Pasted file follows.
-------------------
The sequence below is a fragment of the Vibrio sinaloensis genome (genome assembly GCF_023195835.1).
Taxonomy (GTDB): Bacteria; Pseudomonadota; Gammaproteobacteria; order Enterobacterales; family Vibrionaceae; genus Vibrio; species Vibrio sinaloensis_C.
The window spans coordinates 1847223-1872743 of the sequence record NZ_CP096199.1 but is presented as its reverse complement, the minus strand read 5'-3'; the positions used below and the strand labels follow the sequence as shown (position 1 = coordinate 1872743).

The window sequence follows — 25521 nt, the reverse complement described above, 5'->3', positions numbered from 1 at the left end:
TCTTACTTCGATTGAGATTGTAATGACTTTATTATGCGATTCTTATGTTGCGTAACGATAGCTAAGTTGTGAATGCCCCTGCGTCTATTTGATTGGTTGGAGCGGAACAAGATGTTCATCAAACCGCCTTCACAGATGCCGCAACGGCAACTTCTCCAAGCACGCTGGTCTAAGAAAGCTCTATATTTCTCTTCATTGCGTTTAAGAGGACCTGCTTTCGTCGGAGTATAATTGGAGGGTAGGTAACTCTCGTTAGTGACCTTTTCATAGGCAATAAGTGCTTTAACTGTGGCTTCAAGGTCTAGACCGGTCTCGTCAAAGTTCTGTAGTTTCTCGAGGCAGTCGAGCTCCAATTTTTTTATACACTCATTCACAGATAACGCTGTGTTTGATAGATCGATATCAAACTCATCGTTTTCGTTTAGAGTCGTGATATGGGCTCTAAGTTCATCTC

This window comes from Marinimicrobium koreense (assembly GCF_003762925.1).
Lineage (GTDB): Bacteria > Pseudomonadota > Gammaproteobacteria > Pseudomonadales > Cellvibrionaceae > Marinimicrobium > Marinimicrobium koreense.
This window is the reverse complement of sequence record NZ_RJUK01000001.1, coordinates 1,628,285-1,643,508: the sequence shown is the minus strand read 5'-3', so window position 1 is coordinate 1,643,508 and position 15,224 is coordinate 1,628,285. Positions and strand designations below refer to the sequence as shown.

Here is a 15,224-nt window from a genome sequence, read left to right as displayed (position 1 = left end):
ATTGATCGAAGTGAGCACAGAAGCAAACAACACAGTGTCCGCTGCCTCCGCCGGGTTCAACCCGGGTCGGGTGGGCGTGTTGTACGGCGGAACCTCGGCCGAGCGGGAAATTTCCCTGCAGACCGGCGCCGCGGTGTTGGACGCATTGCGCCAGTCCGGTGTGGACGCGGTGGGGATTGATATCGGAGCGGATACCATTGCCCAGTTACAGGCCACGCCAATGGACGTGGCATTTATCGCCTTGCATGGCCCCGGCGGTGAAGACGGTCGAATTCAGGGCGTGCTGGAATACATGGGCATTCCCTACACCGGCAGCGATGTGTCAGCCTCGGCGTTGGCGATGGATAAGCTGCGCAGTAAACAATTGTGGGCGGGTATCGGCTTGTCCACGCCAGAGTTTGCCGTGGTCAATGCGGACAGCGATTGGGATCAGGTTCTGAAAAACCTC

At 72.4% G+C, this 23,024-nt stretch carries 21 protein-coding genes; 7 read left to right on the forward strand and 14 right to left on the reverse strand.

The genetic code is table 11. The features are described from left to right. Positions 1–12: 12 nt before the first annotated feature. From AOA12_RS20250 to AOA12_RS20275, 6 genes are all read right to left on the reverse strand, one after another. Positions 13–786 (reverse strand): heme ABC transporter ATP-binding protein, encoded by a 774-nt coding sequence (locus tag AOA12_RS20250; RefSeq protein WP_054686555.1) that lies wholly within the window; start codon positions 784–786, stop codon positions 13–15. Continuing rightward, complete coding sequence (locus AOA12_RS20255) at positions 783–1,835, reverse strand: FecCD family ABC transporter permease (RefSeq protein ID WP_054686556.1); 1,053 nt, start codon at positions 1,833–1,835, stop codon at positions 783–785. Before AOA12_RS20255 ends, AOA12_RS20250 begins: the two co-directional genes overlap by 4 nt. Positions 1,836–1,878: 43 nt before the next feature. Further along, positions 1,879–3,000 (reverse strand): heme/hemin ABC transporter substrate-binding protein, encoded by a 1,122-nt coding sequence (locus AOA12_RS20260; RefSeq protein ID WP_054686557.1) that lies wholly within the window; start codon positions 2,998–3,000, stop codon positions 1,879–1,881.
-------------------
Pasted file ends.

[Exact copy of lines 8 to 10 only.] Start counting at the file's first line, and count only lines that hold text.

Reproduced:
This window is the reverse complement of sequence record NZ_RJUK01000001.1, coordinates 1,628,285-1,643,508: the sequence shown is the minus strand read 5'-3', so window position 1 is coordinate 1,643,508 and position 15,224 is coordinate 1,628,285. Positions and strand designations below refer to the sequence as shown.

Here is a 15,224-nt window from a genome sequence, read left to right as displayed (position 1 = left end):
ATTGATCGAAGTGAGCACAGAAGCAAACAACACAGTGTCCGCTGCCTCCGCCGGGTTCAACCCGGGTCGGGTGGGCGTGTTGTACGGCGGAACCTCGGCCGAGCGGGAAATTTCCCTGCAGACCGGCGCCGCGGTGTTGGACGCATTGCGCCAGTCCGGTGTGGACGCGGTGGGGATTGATATCGGAGCGGATACCATTGCCCAGTTACAGGCCACGCCAATGGACGTGGCATTTATCGCCTTGCATGGCCCCGGCGGTGAAGACGGTCGAATTCAGGGCGTGCTGGAATACATGGGCATTCCCTACACCGGCAGCGATGTGTCAGCCTCGGCGTTGGCGATGGATAAGCTGCGCAGTAAACAATTGTGGGCGGGTATCGGCTTGTCCACGCCAGAGTTTGCCGTGGTCAATGCGGACAGCGATTGGGATCAGGTTCTGAAAAACCTC